Home Page     Index     Soldier's Mail

p8

        Aug. 23, 43
Dear Dad,
I didn't feel bad about the cadet test because I knew what was likely to happen. I'm in the Infantry alright and I am dammed proud of it. The only thing about the infantry is that there is no future in it. I think you would kind of like the Army. There is a lot of interesting things to learn, of course they get pretty boring at times but I guess that is the way you learn anything. Tomorrow we fire the machine gun for the first time and we started on the trench mortar last thur.. That's the way it is here, you start in on something new before you have finished something else. The mortar - 81 M.M. - is quite a thing, it sets in a gully or shell hole or behind a small hill, the corporal goes out ahead and sights the enemy or target and tells the gunner where to aim by turning cranks. The assist. Gunner drops the shells into the barrel and they come out all by themselves. The barrel is a tube open at one end, when the shell drops it hits a pin sticking up in the bottom and it goes sailing out over the sky in a 3000 yd arc. If desired. And boy! Where it lands - well I just wouldn't want to be there. Take the bayonet, it is a wicked thing to tangle with, it isn't sharp but you can sure tear a guy up with it. It's a funny thing how they teach you how to take a man apart, and they are so strict about in the same country. I haven't driven any yet but that's just one of those things you never know any thing about. When we came in they said we were all special picked men, well we are and there isn't much chance in getting out. I know one thing, I won't stay here after the war.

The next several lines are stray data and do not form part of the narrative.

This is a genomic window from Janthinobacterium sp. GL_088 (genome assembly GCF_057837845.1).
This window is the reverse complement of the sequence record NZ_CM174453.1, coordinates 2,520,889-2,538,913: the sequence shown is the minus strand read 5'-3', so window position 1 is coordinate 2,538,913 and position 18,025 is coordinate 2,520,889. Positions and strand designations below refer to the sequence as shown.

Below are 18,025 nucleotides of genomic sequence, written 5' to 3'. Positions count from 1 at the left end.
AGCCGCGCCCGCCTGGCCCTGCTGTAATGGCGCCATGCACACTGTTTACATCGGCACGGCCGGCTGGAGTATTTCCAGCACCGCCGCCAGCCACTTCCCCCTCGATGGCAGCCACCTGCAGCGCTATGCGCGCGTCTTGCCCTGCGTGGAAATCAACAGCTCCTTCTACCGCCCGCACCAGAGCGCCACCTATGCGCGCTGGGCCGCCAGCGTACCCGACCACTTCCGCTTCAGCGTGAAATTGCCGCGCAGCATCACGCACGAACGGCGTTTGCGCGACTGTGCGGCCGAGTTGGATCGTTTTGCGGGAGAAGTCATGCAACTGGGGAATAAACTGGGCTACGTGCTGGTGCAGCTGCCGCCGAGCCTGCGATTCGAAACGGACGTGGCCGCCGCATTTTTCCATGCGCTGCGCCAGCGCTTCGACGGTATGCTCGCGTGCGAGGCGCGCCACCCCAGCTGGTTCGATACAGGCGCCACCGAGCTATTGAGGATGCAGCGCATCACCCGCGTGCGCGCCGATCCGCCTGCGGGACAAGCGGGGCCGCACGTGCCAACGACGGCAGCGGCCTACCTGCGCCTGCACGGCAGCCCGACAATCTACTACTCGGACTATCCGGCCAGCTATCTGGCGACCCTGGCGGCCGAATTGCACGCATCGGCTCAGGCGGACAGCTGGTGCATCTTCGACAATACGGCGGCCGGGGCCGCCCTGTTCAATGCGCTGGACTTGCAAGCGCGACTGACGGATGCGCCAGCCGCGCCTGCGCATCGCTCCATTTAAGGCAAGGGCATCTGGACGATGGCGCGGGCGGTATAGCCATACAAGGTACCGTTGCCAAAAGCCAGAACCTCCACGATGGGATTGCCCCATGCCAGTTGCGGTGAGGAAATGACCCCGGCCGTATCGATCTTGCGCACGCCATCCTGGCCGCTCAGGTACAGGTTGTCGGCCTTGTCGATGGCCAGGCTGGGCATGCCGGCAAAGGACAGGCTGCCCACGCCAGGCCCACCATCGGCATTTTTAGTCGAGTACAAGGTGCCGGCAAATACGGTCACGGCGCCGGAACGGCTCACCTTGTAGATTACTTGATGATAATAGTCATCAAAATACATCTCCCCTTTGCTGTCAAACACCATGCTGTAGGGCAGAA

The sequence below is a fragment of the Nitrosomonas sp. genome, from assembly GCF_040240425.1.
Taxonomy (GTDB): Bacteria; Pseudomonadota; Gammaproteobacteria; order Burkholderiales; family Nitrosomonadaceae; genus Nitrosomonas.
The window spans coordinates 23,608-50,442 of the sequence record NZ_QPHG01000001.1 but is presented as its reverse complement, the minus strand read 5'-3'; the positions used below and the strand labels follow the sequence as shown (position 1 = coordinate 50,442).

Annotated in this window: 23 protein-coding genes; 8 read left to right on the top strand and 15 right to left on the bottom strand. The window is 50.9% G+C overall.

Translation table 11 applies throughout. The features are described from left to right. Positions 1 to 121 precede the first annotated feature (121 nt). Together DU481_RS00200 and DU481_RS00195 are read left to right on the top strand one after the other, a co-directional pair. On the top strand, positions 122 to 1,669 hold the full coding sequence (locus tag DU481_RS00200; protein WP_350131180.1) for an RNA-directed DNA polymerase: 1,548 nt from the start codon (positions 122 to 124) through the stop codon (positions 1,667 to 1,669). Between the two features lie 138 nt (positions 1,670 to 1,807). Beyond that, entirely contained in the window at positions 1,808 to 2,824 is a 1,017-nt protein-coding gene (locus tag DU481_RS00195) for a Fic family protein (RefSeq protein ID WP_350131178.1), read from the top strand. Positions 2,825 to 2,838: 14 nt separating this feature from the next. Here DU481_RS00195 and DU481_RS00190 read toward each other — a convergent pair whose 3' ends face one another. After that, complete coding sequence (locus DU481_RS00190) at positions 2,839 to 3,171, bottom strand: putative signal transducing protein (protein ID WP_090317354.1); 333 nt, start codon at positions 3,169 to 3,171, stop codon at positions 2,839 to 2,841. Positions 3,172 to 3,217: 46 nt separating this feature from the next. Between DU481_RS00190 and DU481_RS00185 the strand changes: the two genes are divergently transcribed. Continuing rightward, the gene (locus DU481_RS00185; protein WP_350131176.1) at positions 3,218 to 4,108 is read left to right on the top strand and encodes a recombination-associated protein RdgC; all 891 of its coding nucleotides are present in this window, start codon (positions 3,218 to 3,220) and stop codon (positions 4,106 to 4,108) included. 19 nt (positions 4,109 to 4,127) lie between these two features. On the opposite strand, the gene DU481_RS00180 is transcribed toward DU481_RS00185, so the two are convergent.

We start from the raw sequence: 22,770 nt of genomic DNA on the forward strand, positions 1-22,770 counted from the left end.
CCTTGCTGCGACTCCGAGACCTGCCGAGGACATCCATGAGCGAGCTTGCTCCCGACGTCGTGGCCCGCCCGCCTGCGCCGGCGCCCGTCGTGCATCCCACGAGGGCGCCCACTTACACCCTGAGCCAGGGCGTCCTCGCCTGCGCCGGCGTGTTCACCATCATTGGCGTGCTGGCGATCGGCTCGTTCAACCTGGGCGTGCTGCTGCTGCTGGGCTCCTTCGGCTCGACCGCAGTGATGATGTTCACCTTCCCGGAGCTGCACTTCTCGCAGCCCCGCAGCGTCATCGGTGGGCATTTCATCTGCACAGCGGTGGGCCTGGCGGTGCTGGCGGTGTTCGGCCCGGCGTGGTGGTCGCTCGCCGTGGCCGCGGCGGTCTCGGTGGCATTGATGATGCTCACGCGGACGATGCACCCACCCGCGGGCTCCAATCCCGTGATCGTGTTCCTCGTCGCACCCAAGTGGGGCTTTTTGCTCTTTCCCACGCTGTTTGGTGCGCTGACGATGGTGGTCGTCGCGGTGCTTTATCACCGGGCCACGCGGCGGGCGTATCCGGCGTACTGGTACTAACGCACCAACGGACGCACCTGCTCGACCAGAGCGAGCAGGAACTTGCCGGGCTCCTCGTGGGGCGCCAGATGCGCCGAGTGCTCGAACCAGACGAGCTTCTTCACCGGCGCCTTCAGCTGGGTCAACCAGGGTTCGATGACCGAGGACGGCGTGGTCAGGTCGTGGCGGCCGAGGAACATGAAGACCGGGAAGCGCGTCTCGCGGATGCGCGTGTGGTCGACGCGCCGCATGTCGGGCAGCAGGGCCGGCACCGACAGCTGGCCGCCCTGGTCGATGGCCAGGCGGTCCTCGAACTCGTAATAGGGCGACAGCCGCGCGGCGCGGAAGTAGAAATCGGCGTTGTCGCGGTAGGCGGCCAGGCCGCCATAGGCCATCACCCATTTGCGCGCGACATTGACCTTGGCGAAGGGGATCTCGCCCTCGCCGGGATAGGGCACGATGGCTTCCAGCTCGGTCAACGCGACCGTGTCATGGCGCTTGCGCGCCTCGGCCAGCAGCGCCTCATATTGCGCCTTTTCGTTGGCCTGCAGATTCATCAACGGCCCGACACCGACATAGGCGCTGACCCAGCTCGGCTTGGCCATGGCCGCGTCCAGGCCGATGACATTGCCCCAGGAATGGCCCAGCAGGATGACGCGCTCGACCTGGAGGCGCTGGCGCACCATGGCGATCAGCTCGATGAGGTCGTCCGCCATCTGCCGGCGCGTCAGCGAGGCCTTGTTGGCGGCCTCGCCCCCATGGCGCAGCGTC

I would just as soon not have my family letters read by the neighbors. I write neighbors and friends letter that mother can send around. I suppose the horse is pretty fat, she can run it off in the woods. How is the ensilage corn coming, it must be at least a foot high by now, maybe six feet would be more like it.
It's a wonder that condenser stood up that long. I was looking for it to go out anytime. I haven't noticed anything about tires lately, they are the least of my worries. It was great to hear from you, I guess it just seemed more natural to have Mother write. Taps time is coming around so I'll have to scram down to the barracks. Life is a funny thing. What?
       As ever,
        Dean

Here is a picture they took of us as we left the Legion home on the 30th of June civilian clothes look kind of funny anymore.